Then on week 30, on the Friday of that week, I was in work and started to vomit and get lower back pain and then I realised I hadn't had any movement in the last 20 or so hours. I phoned my husband and asked him to take me to the hospital for a check up. But like when you go to the dentist with a toothache, once you get there the toothache goes. The same thing happened me. I was put on a monitor and then what happens: he makes a tick out of me and starts kicking like mad. I thought phew!! So of I was sent home with a kicking baby and a red face.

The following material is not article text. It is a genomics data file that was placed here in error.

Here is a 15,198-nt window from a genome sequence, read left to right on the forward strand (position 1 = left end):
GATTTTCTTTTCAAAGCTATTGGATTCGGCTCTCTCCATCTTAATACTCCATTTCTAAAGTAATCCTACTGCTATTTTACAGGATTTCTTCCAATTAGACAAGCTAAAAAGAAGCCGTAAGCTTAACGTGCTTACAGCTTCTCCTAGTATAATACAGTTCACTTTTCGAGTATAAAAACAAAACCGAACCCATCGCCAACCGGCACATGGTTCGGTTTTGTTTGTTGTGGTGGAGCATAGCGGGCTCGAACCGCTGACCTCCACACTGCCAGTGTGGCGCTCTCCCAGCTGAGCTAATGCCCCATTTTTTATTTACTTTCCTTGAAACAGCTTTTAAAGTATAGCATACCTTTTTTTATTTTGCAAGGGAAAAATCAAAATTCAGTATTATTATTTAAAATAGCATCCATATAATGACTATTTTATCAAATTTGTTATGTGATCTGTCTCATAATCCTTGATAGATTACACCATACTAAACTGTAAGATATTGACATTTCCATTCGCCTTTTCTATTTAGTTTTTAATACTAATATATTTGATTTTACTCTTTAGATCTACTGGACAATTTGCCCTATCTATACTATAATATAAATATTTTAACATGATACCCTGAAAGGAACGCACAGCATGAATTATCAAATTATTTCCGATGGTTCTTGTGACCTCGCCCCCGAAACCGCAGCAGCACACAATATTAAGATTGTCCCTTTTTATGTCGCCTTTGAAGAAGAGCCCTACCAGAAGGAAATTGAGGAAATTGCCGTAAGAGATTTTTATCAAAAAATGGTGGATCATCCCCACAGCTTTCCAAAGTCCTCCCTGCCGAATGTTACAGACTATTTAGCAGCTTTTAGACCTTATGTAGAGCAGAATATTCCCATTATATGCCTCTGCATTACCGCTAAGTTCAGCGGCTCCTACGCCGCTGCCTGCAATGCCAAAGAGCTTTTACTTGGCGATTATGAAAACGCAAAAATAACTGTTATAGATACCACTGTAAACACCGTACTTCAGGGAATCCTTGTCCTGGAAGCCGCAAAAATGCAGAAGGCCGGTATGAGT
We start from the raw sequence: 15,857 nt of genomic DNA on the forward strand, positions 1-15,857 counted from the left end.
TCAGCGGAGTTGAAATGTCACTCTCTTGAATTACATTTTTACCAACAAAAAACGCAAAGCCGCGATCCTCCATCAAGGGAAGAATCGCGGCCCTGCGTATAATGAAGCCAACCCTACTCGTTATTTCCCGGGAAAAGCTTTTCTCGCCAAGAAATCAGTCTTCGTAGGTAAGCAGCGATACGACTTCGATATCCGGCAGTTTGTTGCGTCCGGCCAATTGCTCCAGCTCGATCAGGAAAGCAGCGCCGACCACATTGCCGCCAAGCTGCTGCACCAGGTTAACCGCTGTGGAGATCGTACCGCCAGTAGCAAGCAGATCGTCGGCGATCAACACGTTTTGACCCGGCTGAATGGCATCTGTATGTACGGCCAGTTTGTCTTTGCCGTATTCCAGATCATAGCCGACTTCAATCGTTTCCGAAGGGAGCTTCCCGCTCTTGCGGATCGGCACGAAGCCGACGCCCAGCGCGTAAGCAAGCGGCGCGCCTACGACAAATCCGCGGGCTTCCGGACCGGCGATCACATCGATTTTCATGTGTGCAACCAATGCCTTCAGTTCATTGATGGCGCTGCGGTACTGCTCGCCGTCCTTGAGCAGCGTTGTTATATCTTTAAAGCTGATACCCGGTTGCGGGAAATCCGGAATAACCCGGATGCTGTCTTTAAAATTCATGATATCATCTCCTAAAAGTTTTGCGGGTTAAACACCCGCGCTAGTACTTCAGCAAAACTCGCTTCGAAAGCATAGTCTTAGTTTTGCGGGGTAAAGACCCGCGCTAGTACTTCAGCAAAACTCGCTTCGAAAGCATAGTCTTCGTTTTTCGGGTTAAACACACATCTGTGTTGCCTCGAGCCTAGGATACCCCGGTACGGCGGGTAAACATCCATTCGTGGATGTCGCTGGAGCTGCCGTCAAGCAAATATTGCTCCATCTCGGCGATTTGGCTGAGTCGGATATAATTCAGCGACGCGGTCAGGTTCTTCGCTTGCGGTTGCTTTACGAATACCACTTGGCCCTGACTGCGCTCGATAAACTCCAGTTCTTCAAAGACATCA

On the same weekend on the Sunday I was still not feeling great. A stomach bug was going around the house and of course I got it and then had a show. God I thought, is this from vomiting so hard or is it a genuine show? I played it safe and dropped the girls at my mother's and back to the hospital for a check up again. I wasn't that worried though figured it was just the stomach bug affecting me. But no, no, no: I was 5 cm dilated when I had that check up. I remember the nurse saying: "Youĺre going to have this baby today." I just started to sob couldn't believe that this was happening. But the nurses were so empathetic, they are so highly skilled you are just made feel so at ease. Then my waters broke and as I said earlier about the fluid; let's just say a lot came out - contractions started and within 10 mins my son was born, weighing only 2.1 lbs.